While there are indications that the Senate may not resume its plenary until January 2021, as a result of ongoing work on next year’s budget by various committees, pressure is reportedly being mounted on the leadership of the Senate by the power blocs in APC behind Yakubu’s reappointment to reconvene this week, for the purpose of sealing the renewal of Professor Yakubu’s mandate.

The push for the resumption of the Senate is reportedly being spearheaded by a very powerful member of its leadership who was said to be fully entrenched in the move for the retention of Yakubu as INEC chairman.

There were said to be two power blocs in the Senate interested in not just the headship of INEC, but the fresh appointments of national commissioners and resident electoral commissioners (RECs).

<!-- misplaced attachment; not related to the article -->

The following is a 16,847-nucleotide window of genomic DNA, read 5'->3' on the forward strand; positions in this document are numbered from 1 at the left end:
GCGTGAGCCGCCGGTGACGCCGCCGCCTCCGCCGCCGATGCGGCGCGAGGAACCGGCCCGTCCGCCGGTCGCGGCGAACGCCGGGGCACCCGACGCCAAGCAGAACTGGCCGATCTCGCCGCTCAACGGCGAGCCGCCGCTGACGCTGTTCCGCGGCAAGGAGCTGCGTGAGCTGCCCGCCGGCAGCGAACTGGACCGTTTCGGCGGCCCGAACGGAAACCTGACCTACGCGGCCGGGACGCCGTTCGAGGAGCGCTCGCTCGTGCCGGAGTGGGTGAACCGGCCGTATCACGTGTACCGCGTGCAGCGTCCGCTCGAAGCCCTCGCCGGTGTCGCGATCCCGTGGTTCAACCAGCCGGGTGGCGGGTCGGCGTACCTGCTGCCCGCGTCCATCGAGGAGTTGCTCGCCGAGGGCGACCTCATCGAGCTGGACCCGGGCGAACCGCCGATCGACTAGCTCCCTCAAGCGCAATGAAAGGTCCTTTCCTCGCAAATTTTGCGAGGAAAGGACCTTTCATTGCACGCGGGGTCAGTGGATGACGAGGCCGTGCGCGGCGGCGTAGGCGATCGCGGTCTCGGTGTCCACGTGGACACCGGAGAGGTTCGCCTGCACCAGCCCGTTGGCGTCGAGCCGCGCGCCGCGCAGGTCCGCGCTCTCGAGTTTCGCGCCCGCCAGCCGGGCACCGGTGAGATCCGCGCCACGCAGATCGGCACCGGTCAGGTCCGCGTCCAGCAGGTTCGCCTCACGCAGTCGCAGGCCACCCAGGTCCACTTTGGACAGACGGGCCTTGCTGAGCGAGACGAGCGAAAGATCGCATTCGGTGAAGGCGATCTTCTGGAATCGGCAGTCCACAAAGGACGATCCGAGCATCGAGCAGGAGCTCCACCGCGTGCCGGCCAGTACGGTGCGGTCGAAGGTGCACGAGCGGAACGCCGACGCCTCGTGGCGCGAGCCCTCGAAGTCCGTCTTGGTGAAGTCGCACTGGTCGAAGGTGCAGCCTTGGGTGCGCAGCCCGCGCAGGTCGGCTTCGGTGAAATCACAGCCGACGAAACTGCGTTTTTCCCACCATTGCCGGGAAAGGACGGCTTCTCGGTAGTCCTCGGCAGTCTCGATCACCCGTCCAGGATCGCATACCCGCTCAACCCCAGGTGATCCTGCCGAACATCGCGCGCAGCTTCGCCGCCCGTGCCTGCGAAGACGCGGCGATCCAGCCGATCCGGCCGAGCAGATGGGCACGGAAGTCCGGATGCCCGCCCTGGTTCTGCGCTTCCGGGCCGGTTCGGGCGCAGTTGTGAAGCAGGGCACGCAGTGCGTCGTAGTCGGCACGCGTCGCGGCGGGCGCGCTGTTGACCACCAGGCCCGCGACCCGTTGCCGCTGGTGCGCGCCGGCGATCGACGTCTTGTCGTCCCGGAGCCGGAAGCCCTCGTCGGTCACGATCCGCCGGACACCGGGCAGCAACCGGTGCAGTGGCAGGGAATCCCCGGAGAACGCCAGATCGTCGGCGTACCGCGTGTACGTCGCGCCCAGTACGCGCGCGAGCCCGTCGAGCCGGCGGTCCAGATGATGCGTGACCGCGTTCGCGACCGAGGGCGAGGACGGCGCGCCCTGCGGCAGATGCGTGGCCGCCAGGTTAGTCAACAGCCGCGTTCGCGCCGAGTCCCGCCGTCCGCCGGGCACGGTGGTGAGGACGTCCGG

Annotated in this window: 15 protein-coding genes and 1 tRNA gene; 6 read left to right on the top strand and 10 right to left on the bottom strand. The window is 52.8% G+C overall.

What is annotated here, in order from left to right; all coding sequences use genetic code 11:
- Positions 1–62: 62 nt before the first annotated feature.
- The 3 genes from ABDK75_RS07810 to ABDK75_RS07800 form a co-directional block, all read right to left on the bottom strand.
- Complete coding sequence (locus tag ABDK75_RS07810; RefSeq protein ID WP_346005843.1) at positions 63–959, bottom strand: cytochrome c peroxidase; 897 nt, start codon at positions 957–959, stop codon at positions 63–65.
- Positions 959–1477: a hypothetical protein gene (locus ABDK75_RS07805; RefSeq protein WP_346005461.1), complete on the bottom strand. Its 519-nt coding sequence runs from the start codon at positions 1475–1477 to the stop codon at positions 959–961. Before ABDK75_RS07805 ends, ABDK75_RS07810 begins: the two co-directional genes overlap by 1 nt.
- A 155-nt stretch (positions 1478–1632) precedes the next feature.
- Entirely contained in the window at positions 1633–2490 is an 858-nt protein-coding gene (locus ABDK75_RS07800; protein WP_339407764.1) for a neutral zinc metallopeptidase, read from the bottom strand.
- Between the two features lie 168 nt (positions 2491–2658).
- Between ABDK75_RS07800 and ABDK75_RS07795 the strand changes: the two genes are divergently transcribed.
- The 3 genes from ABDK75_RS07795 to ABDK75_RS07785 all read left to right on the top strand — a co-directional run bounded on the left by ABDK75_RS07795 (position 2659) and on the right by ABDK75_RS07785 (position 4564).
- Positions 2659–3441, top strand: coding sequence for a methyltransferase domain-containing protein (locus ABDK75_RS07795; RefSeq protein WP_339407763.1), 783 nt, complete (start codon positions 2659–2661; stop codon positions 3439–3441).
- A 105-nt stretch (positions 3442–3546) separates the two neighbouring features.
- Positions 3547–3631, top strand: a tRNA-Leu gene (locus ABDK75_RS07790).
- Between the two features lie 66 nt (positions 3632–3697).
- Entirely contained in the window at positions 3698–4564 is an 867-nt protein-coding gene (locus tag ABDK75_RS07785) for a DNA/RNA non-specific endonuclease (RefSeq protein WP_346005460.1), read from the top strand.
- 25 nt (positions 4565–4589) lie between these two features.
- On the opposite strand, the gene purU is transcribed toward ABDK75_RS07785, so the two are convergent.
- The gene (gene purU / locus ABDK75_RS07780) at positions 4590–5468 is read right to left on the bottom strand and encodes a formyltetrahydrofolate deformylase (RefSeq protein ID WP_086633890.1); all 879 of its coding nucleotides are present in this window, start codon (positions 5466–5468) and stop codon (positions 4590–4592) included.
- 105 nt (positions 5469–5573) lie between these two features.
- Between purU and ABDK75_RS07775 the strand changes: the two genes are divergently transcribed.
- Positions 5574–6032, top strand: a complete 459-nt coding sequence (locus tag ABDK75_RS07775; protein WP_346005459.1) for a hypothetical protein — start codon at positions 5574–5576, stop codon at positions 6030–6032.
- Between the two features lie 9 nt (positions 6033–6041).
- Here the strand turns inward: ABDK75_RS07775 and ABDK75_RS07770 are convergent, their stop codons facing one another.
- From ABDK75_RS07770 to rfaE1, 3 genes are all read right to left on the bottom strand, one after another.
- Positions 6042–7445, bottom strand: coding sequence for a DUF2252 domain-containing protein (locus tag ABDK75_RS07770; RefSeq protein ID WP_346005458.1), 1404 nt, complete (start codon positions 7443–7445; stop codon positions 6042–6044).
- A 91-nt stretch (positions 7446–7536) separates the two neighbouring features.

According to the sources, the move will ensure that current experienced commissioners that should be elevated are possibly removed. Two very powerful officers in the Senate are said to be in opposing camps in the intense power play and both are said to be of the APC stock.

While one is for the retention of Yakubu, the other, said to be acting in concert with some other forces within Aso Rock, is believed to be rooting for the appointment of one of the national commissioners who hails from his own geopolitical zone and an in -law to take over from the incumbent. At the executive arm of government was said to be an influential minister from the North-West who wants to be a governor.